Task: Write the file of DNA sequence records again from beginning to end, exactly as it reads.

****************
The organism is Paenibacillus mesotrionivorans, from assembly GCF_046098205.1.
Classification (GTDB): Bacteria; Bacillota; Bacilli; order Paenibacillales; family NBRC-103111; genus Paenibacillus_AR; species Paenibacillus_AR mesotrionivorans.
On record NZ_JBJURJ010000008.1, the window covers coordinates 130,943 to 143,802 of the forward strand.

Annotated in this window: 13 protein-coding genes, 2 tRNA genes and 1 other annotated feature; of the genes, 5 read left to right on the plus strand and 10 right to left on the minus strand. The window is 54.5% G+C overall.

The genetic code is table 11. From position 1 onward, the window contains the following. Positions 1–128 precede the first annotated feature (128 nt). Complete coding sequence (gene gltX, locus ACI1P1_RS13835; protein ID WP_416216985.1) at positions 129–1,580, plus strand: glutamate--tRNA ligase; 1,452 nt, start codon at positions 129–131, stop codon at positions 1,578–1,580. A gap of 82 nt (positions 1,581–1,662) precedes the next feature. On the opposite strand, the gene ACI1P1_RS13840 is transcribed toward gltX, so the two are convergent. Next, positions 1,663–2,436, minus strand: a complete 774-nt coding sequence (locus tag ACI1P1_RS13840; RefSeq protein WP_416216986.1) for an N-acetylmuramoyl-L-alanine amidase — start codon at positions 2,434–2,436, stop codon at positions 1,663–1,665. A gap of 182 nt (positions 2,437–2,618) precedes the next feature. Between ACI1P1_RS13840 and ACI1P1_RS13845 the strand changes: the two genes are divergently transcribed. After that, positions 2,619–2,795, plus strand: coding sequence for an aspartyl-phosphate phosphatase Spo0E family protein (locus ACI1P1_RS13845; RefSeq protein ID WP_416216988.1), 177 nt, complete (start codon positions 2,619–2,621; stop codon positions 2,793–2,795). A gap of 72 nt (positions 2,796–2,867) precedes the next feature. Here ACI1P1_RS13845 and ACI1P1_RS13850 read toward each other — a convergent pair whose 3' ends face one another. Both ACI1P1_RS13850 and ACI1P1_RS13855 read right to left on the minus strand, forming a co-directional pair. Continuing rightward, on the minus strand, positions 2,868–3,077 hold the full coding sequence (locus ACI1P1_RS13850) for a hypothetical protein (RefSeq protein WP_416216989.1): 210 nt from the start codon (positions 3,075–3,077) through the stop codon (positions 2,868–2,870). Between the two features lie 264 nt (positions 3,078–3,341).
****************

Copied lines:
The organism is Paenibacillus mesotrionivorans, from assembly GCF_046098205.1.
Classification (GTDB): Bacteria; Bacillota; Bacilli; order Paenibacillales; family NBRC-103111; genus Paenibacillus_AR; species Paenibacillus_AR mesotrionivorans.
On record NZ_JBJURJ010000008.1, the window covers coordinates 130,943 to 143,802 of the forward strand.

Annotated in this window: 13 protein-coding genes, 2 tRNA genes and 1 other annotated feature; of the genes, 5 read left to right on the plus strand and 10 right to left on the minus strand. The window is 54.5% G+C overall.

The genetic code is table 11. From position 1 onward, the window contains the following. Positions 1–128 precede the first annotated feature (128 nt). Complete coding sequence (gene gltX, locus ACI1P1_RS13835; protein ID WP_416216985.1) at positions 129–1,580, plus strand: glutamate--tRNA ligase; 1,452 nt, start codon at positions 129–131, stop codon at positions 1,578–1,580. A gap of 82 nt (positions 1,581–1,662) precedes the next feature. On the opposite strand, the gene ACI1P1_RS13840 is transcribed toward gltX, so the two are convergent. Next, positions 1,663–2,436, minus strand: a complete 774-nt coding sequence (locus tag ACI1P1_RS13840; RefSeq protein WP_416216986.1) for an N-acetylmuramoyl-L-alanine amidase — start codon at positions 2,434–2,436, stop codon at positions 1,663–1,665. A gap of 182 nt (positions 2,437–2,618) precedes the next feature. Between ACI1P1_RS13840 and ACI1P1_RS13845 the strand changes: the two genes are divergently transcribed. After that, positions 2,619–2,795, plus strand: coding sequence for an aspartyl-phosphate phosphatase Spo0E family protein (locus ACI1P1_RS13845; RefSeq protein ID WP_416216988.1), 177 nt, complete (start codon positions 2,619–2,621; stop codon positions 2,793–2,795). A gap of 72 nt (positions 2,796–2,867) precedes the next feature. Here ACI1P1_RS13845 and ACI1P1_RS13850 read toward each other — a convergent pair whose 3' ends face one another. Both ACI1P1_RS13850 and ACI1P1_RS13855 read right to left on the minus strand, forming a co-directional pair. Continuing rightward, on the minus strand, positions 2,868–3,077 hold the full coding sequence (locus ACI1P1_RS13850) for a hypothetical protein (RefSeq protein WP_416216989.1): 210 nt from the start codon (positions 3,075–3,077) through the stop codon (positions 2,868–2,870). Between the two features lie 264 nt (positions 3,078–3,341).